Western mountain destinations post record-breaking bookings for March
Predictions that the U.S. is poised for a roaring comeback once the pandemic subsides could be aided by the most recent report produced by a company that measures booking rates at Western mountain destinations.
Boosted by a ramp-up in COVID-19 vaccinations and falling case rates, the company has found that lodging at Western mountain destinations is clawing back going into the last two months of the winter season.
According to the most recent Mountain Market Briefing from DestiMetrics, the business intelligence division of Inntopia, heightened vaccinations and falling infections have encouraged an deluge of short-term bookings for the remaining weeks of the ski and snowboard season.
The 2020-21 ski season has been a struggle for many lodging properties, but bookings made in February for arrivals in March set an all-time record this year.
The aggregated results include data covering occupancy, daily rates and revenues through Feb. 28. Along with other Colorado ski towns, Winter Park has a number of properties funneling data into the firm’s totals.
The surge in late bookings will certainly come as a welcome sign for local lodging properties, but the company cautioned that any spike is unlikely to make up losses experienced earlier this winter.
“While the late-season burst is providing a welcome boost to properties, winter results are likely to fall short of the 2019-20 season that was abruptly cut short by the pandemic, and well below the last full winter season of winter 2018-19,” the company’s market briefing reported.
Still, in a year-over-year comparison, bookings made in February for arrival within the month were up a dramatic 129.4% while bookings for arrivals in March were up 31.7% and April up 15.1%.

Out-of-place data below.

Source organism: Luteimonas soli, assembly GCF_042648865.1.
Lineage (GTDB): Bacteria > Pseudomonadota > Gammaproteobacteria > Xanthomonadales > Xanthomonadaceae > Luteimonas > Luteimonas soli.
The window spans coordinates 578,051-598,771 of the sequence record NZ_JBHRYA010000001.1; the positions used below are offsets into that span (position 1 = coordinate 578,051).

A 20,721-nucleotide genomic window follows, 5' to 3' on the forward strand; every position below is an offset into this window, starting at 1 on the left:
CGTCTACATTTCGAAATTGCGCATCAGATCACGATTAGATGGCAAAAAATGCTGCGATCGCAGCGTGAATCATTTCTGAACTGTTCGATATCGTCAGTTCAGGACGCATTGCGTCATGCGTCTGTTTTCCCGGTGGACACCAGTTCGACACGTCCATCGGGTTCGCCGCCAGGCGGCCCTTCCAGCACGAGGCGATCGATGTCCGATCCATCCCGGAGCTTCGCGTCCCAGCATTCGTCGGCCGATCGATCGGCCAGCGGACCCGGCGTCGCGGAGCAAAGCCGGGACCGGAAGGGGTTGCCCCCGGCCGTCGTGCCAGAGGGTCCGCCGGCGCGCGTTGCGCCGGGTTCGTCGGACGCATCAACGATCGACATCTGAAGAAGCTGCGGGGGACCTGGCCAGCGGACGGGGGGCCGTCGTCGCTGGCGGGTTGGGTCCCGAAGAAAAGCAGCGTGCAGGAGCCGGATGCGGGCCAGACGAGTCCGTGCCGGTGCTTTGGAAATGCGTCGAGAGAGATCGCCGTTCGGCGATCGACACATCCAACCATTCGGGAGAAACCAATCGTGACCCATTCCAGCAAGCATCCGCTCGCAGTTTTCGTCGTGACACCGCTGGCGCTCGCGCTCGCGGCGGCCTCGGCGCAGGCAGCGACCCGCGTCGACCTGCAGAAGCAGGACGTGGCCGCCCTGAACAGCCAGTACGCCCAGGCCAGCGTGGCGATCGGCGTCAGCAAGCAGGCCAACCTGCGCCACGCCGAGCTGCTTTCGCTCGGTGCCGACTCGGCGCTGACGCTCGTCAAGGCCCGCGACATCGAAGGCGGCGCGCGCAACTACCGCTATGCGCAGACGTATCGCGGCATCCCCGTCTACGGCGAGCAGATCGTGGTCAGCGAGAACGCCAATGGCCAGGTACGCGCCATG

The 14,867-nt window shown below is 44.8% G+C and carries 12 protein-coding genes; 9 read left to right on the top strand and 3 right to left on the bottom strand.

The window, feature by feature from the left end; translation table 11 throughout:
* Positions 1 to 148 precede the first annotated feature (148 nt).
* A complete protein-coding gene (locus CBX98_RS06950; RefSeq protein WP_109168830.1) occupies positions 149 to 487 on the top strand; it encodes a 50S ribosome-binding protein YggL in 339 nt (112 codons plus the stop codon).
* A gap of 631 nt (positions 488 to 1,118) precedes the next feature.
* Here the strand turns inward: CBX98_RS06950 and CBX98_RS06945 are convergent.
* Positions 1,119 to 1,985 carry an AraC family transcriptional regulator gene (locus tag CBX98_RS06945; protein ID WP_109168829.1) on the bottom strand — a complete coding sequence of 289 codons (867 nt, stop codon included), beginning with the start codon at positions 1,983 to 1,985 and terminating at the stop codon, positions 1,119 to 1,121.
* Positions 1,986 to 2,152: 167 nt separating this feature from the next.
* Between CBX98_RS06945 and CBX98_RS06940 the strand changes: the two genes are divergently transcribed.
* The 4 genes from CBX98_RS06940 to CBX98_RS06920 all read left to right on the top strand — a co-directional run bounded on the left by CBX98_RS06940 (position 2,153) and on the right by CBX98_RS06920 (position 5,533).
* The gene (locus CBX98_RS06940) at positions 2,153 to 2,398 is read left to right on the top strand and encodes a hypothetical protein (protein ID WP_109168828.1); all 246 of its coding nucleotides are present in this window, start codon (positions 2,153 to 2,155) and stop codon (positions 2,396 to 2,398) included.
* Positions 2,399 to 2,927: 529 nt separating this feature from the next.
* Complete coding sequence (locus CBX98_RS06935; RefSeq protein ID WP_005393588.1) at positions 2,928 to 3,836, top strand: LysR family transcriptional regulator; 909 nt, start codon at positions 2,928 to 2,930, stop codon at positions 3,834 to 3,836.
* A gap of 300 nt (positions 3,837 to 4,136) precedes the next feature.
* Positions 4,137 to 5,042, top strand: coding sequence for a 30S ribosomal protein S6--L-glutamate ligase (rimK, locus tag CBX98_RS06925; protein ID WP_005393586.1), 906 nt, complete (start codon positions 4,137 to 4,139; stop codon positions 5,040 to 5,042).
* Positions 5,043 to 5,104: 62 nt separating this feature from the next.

Though the trend is optimistic for May and June arrivals, analysts expect those to turn around in the coming weeks as consumers shift their vacation planning away from the waning winter season and to the summer, the briefing added.
In a year-over-year comparison, actual occupancy for the month was down 18.1% and the Average Daily Rate was down 8.9%. The decline in occupancy delivered a 25.4% decrease in revenues for the month.
Despite the decreases, the declines were reported to be “less down” than they were in January, signaling the continued gradual comeback at Inntopia’s participating lodging properties.
“Although year-over-year occupancy, rates and revenue remain down sharply compared to last winter, the dramatic decline in COVID-19 cases, hospitalizations, and deaths coupled with good snowfall in many regions helped to drive strong bookings and incremental fill during the past month,” Senior Vice President for Business Operations and Analytics for Inntopia Tom Foley said in a statement.
As western mountain resorts approach the finish line of this year’s ski season, it is with more opportunity and positive momentum than they have had for almost exactly a year, he continued.
However, Foley cautioned that uncertainties concerning the coronavirus variants and spring break travel could imperil the fledgling recovery.
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